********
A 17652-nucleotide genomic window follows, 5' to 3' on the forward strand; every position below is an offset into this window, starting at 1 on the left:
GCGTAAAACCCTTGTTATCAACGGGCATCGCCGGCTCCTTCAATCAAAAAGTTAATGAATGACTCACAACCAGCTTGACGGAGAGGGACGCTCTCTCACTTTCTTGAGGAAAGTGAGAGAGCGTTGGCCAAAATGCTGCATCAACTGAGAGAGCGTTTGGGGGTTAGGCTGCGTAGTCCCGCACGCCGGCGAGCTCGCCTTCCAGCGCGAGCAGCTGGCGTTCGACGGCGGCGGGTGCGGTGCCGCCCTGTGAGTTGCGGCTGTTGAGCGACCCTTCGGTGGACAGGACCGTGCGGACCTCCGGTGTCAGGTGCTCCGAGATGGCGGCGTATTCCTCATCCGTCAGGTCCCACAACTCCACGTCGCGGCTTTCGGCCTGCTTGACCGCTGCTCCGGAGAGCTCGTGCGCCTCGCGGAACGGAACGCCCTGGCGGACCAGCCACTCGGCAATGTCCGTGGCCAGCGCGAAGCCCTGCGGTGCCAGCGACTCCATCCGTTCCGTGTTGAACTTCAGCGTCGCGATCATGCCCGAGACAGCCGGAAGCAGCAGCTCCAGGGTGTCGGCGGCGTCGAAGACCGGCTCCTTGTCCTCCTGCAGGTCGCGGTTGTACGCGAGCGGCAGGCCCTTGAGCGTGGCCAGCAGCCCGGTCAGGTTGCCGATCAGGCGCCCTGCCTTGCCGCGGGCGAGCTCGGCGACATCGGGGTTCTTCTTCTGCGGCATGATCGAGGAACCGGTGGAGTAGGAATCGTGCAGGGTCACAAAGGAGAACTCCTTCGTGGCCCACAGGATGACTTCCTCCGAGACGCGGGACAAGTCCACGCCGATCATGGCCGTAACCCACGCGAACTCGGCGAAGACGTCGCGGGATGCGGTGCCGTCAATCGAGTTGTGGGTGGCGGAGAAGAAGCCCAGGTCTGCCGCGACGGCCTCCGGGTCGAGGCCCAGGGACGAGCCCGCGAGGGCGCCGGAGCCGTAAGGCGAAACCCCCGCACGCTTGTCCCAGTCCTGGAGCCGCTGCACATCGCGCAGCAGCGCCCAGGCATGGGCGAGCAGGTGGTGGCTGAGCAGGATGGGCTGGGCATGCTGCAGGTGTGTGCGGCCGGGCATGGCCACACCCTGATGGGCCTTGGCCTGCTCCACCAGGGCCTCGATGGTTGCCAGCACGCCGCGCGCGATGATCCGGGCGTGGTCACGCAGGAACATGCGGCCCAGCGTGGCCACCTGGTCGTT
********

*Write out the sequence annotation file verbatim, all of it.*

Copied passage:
A 17652-nucleotide genomic window follows, 5' to 3' on the forward strand; every position below is an offset into this window, starting at 1 on the left:
GCGTAAAACCCTTGTTATCAACGGGCATCGCCGGCTCCTTCAATCAAAAAGTTAATGAATGACTCACAACCAGCTTGACGGAGAGGGACGCTCTCTCACTTTCTTGAGGAAAGTGAGAGAGCGTTGGCCAAAATGCTGCATCAACTGAGAGAGCGTTTGGGGGTTAGGCTGCGTAGTCCCGCACGCCGGCGAGCTCGCCTTCCAGCGCGAGCAGCTGGCGTTCGACGGCGGCGGGTGCGGTGCCGCCCTGTGAGTTGCGGCTGTTGAGCGACCCTTCGGTGGACAGGACCGTGCGGACCTCCGGTGTCAGGTGCTCCGAGATGGCGGCGTATTCCTCATCCGTCAGGTCCCACAACTCCACGTCGCGGCTTTCGGCCTGCTTGACCGCTGCTCCGGAGAGCTCGTGCGCCTCGCGGAACGGAACGCCCTGGCGGACCAGCCACTCGGCAATGTCCGTGGCCAGCGCGAAGCCCTGCGGTGCCAGCGACTCCATCCGTTCCGTGTTGAACTTCAGCGTCGCGATCATGCCCGAGACAGCCGGAAGCAGCAGCTCCAGGGTGTCGGCGGCGTCGAAGACCGGCTCCTTGTCCTCCTGCAGGTCGCGGTTGTACGCGAGCGGCAGGCCCTTGAGCGTGGCCAGCAGCCCGGTCAGGTTGCCGATCAGGCGCCCTGCCTTGCCGCGGGCGAGCTCGGCGACATCGGGGTTCTTCTTCTGCGGCATGATCGAGGAACCGGTGGAGTAGGAATCGTGCAGGGTCACAAAGGAGAACTCCTTCGTGGCCCACAGGATGACTTCCTCCGAGACGCGGGACAAGTCCACGCCGATCATGGCCGTAACCCACGCGAACTCGGCGAAGACGTCGCGGGATGCGGTGCCGTCAATCGAGTTGTGGGTGGCGGAGAAGAAGCCCAGGTCTGCCGCGACGGCCTCCGGGTCGAGGCCCAGGGACGAGCCCGCGAGGGCGCCGGAGCCGTAAGGCGAAACCCCCGCACGCTTGTCCCAGTCCTGGAGCCGCTGCACATCGCGCAGCAGCGCCCAGGCATGGGCGAGCAGGTGGTGGCTGAGCAGGATGGGCTGGGCATGCTGCAGGTGTGTGCGGCCGGGCATGGCCACACCCTGATGGGCCTTGGCCTGCTCCACCAGGGCCTCGATGGTTGCCAGCACGCCGCGCGCGATGATCCGGGCGTGGTCACGCAGGAACATGCGGCCCAGCGTGGCCACCTGGTCGTT